Question 1. This question asks what basis you are seeking asylum on—that is, why your persecutor was motivated to single you out. In the top part of Question 1, you can check more than one box. If the first four boxes (race, religion, nationality, political opinion) don’t seem to fit—for example, you’re disabled or HIV positive, a female subject to female genital cutting, or a member of a nonpolitical club—your best choice may be “particular social group.”
Try to avoid checking nothing but the Torture Convention box. This means that you won’t actually be applying for political asylum, but only to be spared from removal (deportation) for a while.
For Questions A and B, your answer should be “yes” to at least B, and preferably A and B, otherwise you don’t qualify for asylum. Instead of trying to fit your answer into the spaces on the form, it is best to write “See my attached affidavit” and prepare an extended response on a separate sheet of paper. (When preparing the affidavit, be sure to put your name at the top to avoid the possibility that it gets separated from your I-589 and lost.
Question B is intended to find out what you think will happen to you if you return to your home country. Be as specific as you can, explaining how you will be arrested, tried by the military, sentenced to jail, put to death, or whatever consequence you might suffer. Again, it’s best to put all these details in your affidavit.
Question 2. This question asks whether you have been accused, charged, arrested, detained, interrogated, convicted, sentenced, or imprisoned in any country. Your answer to this question can help your case if the action against you was a violation of your human rights, for example if you were arrested and beaten for taking part in a lawful, nonviolent protest march.
However, your answer can hurt your case if it shows that you are a criminal and the government was merely taking appropriate, lawful action against you.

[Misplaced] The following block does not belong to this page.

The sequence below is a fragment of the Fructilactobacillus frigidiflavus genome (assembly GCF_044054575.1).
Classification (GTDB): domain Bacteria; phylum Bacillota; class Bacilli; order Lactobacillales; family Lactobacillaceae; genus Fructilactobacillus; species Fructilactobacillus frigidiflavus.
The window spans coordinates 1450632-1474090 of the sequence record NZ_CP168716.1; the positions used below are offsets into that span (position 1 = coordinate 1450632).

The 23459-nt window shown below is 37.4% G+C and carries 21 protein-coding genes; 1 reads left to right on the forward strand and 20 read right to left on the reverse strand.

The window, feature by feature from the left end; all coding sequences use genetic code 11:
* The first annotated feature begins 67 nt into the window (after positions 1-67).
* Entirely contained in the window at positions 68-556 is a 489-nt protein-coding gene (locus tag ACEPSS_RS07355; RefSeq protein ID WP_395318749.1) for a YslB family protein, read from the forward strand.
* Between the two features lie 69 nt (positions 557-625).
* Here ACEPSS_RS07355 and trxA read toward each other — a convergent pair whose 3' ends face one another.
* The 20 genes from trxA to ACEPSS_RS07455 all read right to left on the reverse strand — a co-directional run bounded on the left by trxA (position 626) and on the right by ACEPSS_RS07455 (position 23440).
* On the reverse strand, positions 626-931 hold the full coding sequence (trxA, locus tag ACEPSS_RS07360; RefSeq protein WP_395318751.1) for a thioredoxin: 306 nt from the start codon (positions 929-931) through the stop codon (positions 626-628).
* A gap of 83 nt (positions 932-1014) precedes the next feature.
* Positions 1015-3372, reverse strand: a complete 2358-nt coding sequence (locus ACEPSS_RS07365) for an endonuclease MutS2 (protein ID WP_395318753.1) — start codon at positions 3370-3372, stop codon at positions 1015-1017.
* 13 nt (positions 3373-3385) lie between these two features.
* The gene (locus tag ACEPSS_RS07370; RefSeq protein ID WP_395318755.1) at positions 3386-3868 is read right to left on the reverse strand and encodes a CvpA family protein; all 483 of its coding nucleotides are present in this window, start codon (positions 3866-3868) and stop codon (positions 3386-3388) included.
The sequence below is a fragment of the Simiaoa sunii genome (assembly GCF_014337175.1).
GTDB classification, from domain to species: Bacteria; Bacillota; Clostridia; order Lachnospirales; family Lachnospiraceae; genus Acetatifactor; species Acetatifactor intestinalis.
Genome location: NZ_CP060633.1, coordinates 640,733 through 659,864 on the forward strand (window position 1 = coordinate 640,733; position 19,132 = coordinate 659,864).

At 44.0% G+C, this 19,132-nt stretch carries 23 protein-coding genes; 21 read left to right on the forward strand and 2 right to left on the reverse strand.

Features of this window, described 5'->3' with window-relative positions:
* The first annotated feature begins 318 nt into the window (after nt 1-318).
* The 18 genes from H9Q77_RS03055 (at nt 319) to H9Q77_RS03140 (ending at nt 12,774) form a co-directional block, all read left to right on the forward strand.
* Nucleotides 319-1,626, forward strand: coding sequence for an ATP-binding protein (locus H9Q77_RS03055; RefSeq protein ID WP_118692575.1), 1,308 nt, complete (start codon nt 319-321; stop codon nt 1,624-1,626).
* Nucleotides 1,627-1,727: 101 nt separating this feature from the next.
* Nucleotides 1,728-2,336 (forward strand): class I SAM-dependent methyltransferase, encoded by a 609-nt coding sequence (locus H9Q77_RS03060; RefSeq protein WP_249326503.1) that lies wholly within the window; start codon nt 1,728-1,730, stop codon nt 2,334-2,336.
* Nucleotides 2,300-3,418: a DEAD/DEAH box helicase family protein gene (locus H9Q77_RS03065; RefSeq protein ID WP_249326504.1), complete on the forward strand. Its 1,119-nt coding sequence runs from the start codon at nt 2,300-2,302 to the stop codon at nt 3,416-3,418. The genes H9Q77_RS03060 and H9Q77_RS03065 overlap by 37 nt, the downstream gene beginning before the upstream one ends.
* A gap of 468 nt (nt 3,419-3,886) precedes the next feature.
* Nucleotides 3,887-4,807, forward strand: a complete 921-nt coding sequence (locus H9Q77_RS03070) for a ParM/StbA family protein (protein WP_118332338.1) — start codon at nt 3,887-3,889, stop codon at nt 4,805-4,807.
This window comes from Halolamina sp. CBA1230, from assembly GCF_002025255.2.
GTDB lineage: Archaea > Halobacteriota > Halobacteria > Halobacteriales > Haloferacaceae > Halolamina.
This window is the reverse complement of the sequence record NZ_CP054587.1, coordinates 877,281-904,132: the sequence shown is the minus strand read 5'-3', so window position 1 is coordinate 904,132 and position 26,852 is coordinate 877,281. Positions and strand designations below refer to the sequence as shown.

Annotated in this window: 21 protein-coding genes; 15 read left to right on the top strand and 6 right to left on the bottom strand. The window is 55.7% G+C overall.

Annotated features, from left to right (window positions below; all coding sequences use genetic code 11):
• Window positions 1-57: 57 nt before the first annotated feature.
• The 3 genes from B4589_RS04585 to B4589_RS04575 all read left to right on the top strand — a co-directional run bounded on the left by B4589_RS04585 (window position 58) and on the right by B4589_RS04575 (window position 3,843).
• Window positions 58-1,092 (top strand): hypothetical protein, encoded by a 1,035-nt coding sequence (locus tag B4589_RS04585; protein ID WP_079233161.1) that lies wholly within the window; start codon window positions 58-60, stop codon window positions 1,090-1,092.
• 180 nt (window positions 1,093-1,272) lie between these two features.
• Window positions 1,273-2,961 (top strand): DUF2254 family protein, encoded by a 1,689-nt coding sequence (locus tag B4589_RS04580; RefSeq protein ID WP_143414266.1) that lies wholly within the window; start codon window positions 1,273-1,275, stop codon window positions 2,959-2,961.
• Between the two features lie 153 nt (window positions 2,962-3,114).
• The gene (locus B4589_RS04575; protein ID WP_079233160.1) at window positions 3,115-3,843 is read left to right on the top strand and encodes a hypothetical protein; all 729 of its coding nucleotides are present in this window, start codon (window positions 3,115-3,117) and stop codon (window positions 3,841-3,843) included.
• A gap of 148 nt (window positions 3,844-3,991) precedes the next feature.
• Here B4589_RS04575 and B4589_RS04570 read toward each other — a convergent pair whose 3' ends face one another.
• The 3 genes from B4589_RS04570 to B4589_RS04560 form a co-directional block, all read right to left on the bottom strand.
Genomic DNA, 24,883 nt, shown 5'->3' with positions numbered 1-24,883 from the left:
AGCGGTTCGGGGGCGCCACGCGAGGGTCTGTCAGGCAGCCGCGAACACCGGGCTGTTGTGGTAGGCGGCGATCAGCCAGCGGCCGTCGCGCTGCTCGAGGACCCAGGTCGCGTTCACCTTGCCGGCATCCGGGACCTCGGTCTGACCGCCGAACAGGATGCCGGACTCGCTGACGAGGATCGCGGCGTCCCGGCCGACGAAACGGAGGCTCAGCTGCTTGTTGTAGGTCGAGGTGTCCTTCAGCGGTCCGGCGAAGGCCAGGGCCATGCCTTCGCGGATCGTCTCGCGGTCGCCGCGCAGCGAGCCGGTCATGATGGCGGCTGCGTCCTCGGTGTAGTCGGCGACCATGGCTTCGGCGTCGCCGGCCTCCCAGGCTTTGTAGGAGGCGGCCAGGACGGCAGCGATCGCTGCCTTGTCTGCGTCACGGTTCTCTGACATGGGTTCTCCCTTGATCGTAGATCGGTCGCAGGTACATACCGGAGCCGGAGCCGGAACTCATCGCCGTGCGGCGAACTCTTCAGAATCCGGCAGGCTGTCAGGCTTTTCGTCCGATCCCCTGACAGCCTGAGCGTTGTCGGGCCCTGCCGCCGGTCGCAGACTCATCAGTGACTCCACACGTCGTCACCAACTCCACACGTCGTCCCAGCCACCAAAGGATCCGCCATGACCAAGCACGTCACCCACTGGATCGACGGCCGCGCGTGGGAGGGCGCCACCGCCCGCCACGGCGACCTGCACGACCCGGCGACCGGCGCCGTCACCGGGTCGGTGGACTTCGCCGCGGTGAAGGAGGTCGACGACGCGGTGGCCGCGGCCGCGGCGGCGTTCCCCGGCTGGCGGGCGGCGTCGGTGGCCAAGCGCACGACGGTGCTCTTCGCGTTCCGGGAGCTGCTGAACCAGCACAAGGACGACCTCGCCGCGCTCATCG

Questions 3A and 3B. These questions ask about your and your family’s involvement in organizations and groups, such as political parties, guerrilla groups, labor unions, and paramilitary organizations. It is very helpful to your claim if you can identify some group to which you belong. To succeed in your claim for asylum, you must have been persecuted for a reason—and that reason must be your connection with some identifiable group. However, if you identify yourself with a group that is known to commit acts of terrorism or persecute others, then your asylum application will likely be denied.
You must identify a group of which you are a member. If your persecution wasn’t because of your race, religion, nationality, or political opinion, you must define a “particular social group” of which you are a member. Describe the group as specifically as possible, such as “women who refuse to wear the veil,” “people who are descendants of the former ruling family,” “people with olive-colored skin,” or “people who live on the poor side of town.” It should be a group whose history of experiencing discrimination or persecution you can explain and document.
Question 4. This question asks whether you fear being tortured in your home country. The answer may be based on what happened to you in the past or what is happening to persons who are in similar circumstances.
Questions 1-2. These questions request information about any prior asylum applications and whether you were firmly resettled in another country before coming to the United States. If you answer “yes” to any of these questions, consult with an asylum expert or attorney before filing your Form I-589.
Questions 3-6. If you answer “yes” to any of these questions, consult with an asylum expert or attorney before filing your Form I-589. One or more of your family members may be ineligible for asylum, as a persecutor of others, a criminal, someone who doesn’t really fear persecution in their home country (having gone back there) or someone who waited too long to submit Form I-589 (question 5). Don’t forget that there is a one-year time limit on applying for asylum; but consult with an asylum expert or attorney if a year has in fact passed since your U.S. entry, to see whether you fall under an exception.
This section requests your signature and information about the person who prepared the application. Keep in mind that a person who files a fraudulent application may be subject to criminal penalties and barred from getting any applications or benefits approved by USCIS and will probably be deported. There are also criminal penalties for failure to disclose one’s role in helping to prepare and/or submit an application that contains false information. Finally, USCIS may use the information on the application to deport you, if you are not granted asylum.
Leave these blank for now.
As you can see, Form I-589 is lengthy and complicated. Filling it out requires an in-depth understanding of the U.S. asylum laws and an ability to figure out which facts and details from your past experience will best convince the U.S. immigration authorities that you qualify for asylum. Your best bet would be to hire an experienced U.S. immigration attorney for help.